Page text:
Traits and Qualities of a Good Manager

The need to monitor and train managers for an organizational success.

Traits and Qualities of a Good Manager

Managers can make or break the effective functionality of an organization and their action alone are responsible for employee engagement rates in the workplace. But according to the recent findings of Gallup, the American research-based global performance management consulting company, organizations fail to choose the right talent for the job 82% of the times.

Bad managers cost organizations billions of dollars each year due to bad management practices and low employee engagements. In fact, in a large scale worldwide study conducted in the year 2012, Gallup found that only 30% workers are completely engaged at work while the rates were as low as 13% worldwide.

Despite numerous attempts by organizations to improve this numbers, including minute monitoring of tasks, productivity, and effectivity of their work, these numbers have barely budged since then, meaning that a majority of employees globally are not developing and contributing to their fullest at the workplace.

While studying the performance and engagement of over 27 million people employed across 2.5 million work units over the past two decades, Gallup discovered that irrespective of the industry, organizations size and geography, performance of each work team or unit tends to vary vastly, within an organization.

Performance metrics fluctuated vastly within a single organization suggesting a direct and vastly un-proportionate link between employee engagement at team levels and vital performance indicators like customer satisfaction, productivity, turnover, absenteeism, and shrinkage.

While the simple solution to this dilemma would be raising employee engagement levels consistently at every work unit across organizations, this is a task easy said and done. To make this happen companies should systematically provide each work team with a great manager, who can motivate, lead, guide and engage their team members to the fullest.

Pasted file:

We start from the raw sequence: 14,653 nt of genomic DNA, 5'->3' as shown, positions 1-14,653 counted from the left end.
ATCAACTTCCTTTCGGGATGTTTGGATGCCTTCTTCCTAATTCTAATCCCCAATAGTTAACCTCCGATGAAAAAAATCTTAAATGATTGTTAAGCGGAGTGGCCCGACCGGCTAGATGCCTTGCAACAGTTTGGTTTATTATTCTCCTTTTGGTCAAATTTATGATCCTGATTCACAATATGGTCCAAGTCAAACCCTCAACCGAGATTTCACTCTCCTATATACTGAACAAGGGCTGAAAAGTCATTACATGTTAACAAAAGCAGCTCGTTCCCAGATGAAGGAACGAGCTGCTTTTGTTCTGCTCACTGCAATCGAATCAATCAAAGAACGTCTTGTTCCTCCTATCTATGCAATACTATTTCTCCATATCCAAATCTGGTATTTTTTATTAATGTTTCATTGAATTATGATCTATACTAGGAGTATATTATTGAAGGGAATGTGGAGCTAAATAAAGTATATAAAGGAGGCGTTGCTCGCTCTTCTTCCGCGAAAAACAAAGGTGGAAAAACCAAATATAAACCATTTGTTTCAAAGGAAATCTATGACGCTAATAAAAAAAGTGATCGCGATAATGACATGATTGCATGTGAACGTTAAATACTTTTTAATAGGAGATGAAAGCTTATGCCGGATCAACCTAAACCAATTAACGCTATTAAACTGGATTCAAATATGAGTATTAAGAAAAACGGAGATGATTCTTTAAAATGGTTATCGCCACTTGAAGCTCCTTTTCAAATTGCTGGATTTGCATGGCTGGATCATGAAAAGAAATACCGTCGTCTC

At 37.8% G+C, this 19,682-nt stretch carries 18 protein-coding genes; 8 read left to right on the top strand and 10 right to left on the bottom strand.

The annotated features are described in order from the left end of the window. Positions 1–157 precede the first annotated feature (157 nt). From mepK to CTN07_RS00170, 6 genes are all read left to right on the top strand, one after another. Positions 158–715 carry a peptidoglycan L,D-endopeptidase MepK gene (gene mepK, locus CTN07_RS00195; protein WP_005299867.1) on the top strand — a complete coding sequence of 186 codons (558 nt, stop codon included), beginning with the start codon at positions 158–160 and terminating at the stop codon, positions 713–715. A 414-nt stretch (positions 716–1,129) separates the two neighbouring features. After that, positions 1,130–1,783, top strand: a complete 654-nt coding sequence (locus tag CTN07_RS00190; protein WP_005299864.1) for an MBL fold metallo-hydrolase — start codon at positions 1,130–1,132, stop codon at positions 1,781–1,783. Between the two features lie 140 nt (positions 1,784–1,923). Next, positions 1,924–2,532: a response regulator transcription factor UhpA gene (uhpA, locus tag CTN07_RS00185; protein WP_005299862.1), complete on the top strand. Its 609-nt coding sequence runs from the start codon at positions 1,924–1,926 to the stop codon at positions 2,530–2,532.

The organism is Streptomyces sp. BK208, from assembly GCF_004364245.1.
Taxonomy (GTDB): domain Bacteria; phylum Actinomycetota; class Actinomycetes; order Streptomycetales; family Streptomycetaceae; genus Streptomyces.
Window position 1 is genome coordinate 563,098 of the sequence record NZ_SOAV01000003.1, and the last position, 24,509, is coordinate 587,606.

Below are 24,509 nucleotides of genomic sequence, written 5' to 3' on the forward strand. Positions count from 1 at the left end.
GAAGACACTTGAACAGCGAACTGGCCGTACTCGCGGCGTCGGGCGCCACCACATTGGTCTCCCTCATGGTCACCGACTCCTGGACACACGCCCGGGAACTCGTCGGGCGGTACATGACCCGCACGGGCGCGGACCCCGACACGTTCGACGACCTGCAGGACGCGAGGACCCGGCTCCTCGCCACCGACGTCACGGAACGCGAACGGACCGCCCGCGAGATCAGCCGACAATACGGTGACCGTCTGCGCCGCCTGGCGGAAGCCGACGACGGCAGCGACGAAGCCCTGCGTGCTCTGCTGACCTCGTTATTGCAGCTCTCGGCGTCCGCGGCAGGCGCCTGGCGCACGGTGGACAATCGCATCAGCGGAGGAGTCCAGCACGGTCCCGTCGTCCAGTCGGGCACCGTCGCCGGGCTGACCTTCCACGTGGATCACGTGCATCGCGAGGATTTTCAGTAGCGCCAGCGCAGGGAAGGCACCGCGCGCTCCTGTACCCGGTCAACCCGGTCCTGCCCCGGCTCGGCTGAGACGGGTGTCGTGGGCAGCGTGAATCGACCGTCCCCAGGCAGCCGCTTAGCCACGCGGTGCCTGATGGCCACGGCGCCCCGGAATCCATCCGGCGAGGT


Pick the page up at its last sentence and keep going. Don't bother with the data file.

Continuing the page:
And to do that, the organizations has to find these great managers.

The general consensus among performance experts on the qualities of great managers includes the ability to engage and motivate each and every team members, create a culture of accountability, build a relationship of trust, dialogue and transparency and make decisions that are based on productivity and not politics.

Sadly according to the same Gallup research, only one in ten people possess all these necessary traits. While many people are gifted with some of them only a few have a unique combination of qualities to help a team achieve excellence at a rate that can affect and improve a company’s performance. This 10 % when put in managerial roles naturally engage team members and customers, retain top performers and sustain a culture of high productivity, on an average generating 48% higher profits to the organizations they work for when compared with an average manager.

Moreover, great managers also lead by example, following seemingly simple yet inspirational acts they encourage and engage their team members into better development and performance.

As an example, great managers lead by example when it comes to working hours. Again a Gallup poll which utilized data from a number of people, time and task management platforms like OPPTIMO, proved that managers who work long hours also led teams where members worked 19% more time than their peers. Moreover, despite the fact that they were working longer hours, their engagement levels were maintained at an average of 5% more than their lower utilization peers.

Moreover, good managers were also great allocators of work. Another telltale sign of a great manager was the way a load of work was distributed among his or her team members. While naturally responsibilities might have varied among team members, each member on an average worked as a team and equally towards achieving a common goal.

In addition, effective managers also maintained large internal networks across organizations, which in turn created a smooth passage for their team members when coordinating tasks that require inter-unit effort at a workplace.

Great managers also took time for one on one meetings with each team members to provide constructive feedbacks and advice on developing their current skills and addressing issues relating to their work. Gallup found out that the best managers took at least 30 minutes every three weeks to provide performance assessments in addition to providing on the job training and guidance when required.

Finally, great managers engaged at work too. The possibility of a disengaged employee reporting and engaging with a disengaged manager was found out to be two folds less than the average engagement level proving the Gallup findings that a manager has a disproportionate impact on employee engagement level.

But there is no need for organizations to lose heart and abandon all hopes of finding great managers. Given that large companies have 10 team members for one manager and Gallup finding that one in ten employees have great potential to be a great manager, the likelihood is that every team contains at least one candidate to be a great manager, chances are that it’s not the manager.

Want to find the employee with high managerial potential? Look no further than your people, task and performance management platform and its metrics.